What could be a more fitting topic for a Halloween post than cucurbits, the family of plants that (in addition to crops like watermelon and cucumber) include squash and pumpkins? Yeah, I know it’s a stretch.
A week ago a paper came out in PNAS (the proceedings of the national academy of sciences. A very prestigious journal, one step down from Science or Nature), that showed when an artificially inserted gene in squashes that provided virus resistance was introgressed into a wild related species it actually made them less fit. Short version: the wild squash also suffer from the virus which attacked domesticated squash but are also attacked by beetles, and the beetles prefer to eat squash without the virus. Tomorrow’s Table has a much better and more complete explanation of the research.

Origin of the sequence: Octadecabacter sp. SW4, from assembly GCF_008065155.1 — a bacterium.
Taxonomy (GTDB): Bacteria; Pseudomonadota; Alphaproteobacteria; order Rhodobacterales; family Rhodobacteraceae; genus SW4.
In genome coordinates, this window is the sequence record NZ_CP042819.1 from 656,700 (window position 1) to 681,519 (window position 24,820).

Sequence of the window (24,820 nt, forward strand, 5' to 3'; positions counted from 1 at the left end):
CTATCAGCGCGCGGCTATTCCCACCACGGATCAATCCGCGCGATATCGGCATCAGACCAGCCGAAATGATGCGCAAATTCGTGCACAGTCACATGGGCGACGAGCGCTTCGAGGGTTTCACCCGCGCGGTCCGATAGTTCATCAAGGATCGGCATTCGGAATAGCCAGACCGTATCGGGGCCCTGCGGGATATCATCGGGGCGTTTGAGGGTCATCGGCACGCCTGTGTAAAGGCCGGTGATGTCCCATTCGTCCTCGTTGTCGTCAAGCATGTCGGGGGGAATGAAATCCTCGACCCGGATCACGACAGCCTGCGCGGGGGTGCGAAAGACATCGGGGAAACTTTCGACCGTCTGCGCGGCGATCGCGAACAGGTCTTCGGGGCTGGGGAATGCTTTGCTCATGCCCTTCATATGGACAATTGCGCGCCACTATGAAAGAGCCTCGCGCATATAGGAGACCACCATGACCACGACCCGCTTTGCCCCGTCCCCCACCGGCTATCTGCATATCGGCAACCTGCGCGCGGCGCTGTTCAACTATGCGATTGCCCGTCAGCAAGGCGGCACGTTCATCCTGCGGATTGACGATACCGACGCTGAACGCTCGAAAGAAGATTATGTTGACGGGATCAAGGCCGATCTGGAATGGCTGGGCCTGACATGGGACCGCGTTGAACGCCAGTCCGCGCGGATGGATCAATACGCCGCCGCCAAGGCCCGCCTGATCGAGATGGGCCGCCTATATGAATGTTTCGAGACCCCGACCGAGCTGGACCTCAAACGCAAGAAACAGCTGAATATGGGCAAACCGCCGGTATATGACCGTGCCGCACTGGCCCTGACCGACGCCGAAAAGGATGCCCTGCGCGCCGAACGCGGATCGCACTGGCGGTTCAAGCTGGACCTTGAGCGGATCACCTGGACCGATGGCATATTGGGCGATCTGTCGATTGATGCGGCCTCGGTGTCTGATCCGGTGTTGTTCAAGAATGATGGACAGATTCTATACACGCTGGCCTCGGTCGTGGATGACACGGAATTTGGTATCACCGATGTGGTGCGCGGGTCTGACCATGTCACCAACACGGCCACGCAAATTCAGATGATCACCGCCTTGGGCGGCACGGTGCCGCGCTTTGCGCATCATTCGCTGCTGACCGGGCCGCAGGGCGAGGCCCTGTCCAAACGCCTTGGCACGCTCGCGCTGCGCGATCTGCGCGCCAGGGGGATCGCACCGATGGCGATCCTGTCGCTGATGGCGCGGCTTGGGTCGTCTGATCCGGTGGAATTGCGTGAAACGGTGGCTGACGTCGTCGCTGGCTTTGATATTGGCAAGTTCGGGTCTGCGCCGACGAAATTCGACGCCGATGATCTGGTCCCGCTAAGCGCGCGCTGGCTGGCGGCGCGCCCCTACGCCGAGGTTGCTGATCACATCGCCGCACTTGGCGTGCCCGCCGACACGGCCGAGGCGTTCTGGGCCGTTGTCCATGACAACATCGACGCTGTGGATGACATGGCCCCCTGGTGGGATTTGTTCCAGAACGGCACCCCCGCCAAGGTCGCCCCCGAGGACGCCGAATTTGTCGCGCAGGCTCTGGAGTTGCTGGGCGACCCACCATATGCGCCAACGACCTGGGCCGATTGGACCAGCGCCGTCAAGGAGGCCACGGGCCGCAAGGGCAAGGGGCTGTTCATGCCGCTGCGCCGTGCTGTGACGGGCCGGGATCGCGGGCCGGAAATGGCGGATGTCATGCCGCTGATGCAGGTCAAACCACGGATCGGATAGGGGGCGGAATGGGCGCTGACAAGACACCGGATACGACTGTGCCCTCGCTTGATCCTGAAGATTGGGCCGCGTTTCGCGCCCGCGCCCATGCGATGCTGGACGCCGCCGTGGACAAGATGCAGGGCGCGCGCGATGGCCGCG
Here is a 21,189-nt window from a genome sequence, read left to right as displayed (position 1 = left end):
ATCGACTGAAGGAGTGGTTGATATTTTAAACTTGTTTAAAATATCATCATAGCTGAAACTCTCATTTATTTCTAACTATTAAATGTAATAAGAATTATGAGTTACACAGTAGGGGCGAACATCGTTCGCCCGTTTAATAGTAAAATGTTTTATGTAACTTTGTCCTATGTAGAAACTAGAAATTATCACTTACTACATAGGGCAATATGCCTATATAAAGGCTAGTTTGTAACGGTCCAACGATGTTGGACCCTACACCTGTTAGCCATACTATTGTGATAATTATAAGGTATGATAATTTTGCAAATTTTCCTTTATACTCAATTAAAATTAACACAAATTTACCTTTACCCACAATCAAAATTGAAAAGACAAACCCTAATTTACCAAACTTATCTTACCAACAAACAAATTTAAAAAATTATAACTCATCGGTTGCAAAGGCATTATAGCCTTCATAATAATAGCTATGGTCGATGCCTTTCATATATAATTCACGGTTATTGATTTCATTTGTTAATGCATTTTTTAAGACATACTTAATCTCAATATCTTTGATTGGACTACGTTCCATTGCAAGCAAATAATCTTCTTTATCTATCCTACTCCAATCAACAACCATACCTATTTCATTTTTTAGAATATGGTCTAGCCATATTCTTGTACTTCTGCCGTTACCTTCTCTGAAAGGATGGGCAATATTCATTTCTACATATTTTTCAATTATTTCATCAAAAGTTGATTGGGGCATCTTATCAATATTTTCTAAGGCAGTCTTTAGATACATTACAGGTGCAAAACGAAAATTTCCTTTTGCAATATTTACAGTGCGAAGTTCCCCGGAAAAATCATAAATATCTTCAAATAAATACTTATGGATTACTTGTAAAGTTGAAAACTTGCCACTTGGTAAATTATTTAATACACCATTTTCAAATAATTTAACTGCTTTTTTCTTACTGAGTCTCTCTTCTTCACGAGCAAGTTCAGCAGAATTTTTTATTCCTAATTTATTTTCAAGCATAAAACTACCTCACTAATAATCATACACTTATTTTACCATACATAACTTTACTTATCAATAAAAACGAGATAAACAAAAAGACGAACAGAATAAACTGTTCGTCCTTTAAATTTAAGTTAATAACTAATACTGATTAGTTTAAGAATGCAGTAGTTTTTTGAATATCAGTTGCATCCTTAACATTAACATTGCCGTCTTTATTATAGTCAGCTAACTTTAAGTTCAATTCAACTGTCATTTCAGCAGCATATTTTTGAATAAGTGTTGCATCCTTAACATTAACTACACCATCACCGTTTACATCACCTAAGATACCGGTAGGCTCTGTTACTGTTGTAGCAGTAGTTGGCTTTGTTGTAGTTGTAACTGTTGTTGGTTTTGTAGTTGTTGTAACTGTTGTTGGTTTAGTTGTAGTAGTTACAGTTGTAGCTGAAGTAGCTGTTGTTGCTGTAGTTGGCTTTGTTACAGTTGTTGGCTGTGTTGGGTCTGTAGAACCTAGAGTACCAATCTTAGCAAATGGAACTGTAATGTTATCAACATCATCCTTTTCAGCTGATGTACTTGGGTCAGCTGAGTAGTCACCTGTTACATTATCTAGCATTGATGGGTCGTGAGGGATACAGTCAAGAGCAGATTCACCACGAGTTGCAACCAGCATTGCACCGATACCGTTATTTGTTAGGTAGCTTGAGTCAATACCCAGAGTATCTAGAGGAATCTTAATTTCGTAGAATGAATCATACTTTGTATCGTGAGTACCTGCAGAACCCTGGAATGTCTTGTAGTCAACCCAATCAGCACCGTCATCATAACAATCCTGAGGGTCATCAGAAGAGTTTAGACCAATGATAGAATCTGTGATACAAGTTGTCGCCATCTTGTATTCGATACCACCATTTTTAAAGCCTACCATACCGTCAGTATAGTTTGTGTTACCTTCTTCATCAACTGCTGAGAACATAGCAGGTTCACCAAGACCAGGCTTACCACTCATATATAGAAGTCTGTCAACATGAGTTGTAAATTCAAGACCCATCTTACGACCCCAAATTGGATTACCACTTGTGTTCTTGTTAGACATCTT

In that post the very first commenter predicted the result, that in this particular case a transgene (like most genes involved in domestication) was beneficial for farmers but not for wild plants, would be spun into “another failure for GMOs” when the real message is “we were worried about pollen drift, but in this case it turns out we didn’t have to be.”
He was right.